We who preach and write, do so in a manner different from which the Scriptures have been written. We write while we make progress. We learn something new every day. We speak as we still knock for understanding...If anyone criticizes me when I have said what is right, he does me an injustice. But I would be more angry with the one who praises me and takes what I have written for Gospel truth than I would be with the one who criticizes me unfairly. -Augustine


Tunnel Vision, Part 3

Recently I learned something about my relationship to my dad that rocked my world. Everyone who knows me knows that I love to work. Whether I’m gardening, reading, writing, landscaping, speaking, studying, digging, or chopping wood, I just enjoy being productive. But I wasn’t always this way.

As I shared in part 1 and part 2 of this Lamplighter Moment, my love for work was connected to my dad’s assignment to dig a tunnel under our patio. As I wrote earlier, breaking through to the other side was a monumental moment for me. But until recently, I didn’t understand that it wasn’t the actual breakthrough and accomplishment of a difficult task that birthed this spirit of motivation in me; it was something else. Something so powerful that I have passed it on to my children without even realizing it.

Before I tell you about this powerful catalyst–a catalyst that can turn even a lazy child into a hard worker–let me share briefly about my three adult children. Jonathan, my oldest, is a successful commercial broker in California and possesses the Hamby work ethic. My daughter Jennifer is the part time art director at Lamplighter, teaches art to children and adults, is the founder of Jache Art Studios, and has a pet portrait business. My youngest son, David, recently graduated from college, works as a manager for Apple, and refurbishes and resells classic motorcycles.

Each of my children possesses a phenomenal work ethic. I am very proud of this area of their lives and have spent a significant amount of time encouraging and preparing them in this. I passed down to my children what my dad passed down to me. You see, when I broke through that wall of dirt, the first thing I heard on the other side was my dad cheering for me. His cheering and favor upon me during that moment changed the course of my life. It wasn’t the breakthrough of the dirt; it was the breakthrough of my father’s pleasure and affirmation.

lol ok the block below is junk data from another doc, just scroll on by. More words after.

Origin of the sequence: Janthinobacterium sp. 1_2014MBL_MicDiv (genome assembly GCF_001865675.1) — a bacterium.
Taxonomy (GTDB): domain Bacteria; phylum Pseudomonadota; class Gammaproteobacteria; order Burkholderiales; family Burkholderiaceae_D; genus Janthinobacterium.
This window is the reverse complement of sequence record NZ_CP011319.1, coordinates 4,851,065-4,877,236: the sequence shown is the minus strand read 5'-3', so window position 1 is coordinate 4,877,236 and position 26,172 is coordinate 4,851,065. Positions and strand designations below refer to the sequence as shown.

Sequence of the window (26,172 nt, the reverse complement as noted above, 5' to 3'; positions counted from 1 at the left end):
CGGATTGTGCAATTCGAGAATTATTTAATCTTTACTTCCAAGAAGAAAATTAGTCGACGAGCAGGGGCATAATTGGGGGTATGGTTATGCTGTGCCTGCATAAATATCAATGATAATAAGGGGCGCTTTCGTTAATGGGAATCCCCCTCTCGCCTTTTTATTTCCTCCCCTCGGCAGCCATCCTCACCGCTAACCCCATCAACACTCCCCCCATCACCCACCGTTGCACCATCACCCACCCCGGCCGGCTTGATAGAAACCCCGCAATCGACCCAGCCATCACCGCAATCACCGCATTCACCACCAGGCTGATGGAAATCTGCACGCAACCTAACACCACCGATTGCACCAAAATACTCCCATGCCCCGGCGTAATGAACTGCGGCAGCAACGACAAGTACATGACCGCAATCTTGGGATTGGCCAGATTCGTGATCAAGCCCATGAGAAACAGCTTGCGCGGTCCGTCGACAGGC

There isn’t a lot of recorded dialogue between Jesus and his Father, but what we do have speaks volumes. Listen in: “This is my beloved son, in whom I am well pleased.” God the Father speaks these words at his Son’s baptism and again speaks these same words at the Mount of Transfiguration. These words speak of identity (This is my . . . son), of loving affirmation (my beloved son), and pleasure (in whom I am well pleased). The second time the Father speaks he also adds “Hear ye him,” which speaks of calling.

When my dad cheered for me it sparked a motivation that has now been passed on to the next generation. His cheers represented the pleasure he enjoyed because of my triumph, and his words conveyed his loving affirmation. Though this was enough to spark a motivational chain of productive work that has reached three generations, it is not enough to prepare our children for life. Our children need their identity confirmed, our love expressed, our pleasure for them affirmed, and their future calling validated. If we give our children what the Father gave His Son, we’ll see children who will more aptly discern the will of God, be willing to endure adversity, yield to authority, and follow convictions with confidence as they walk humbly with their God.

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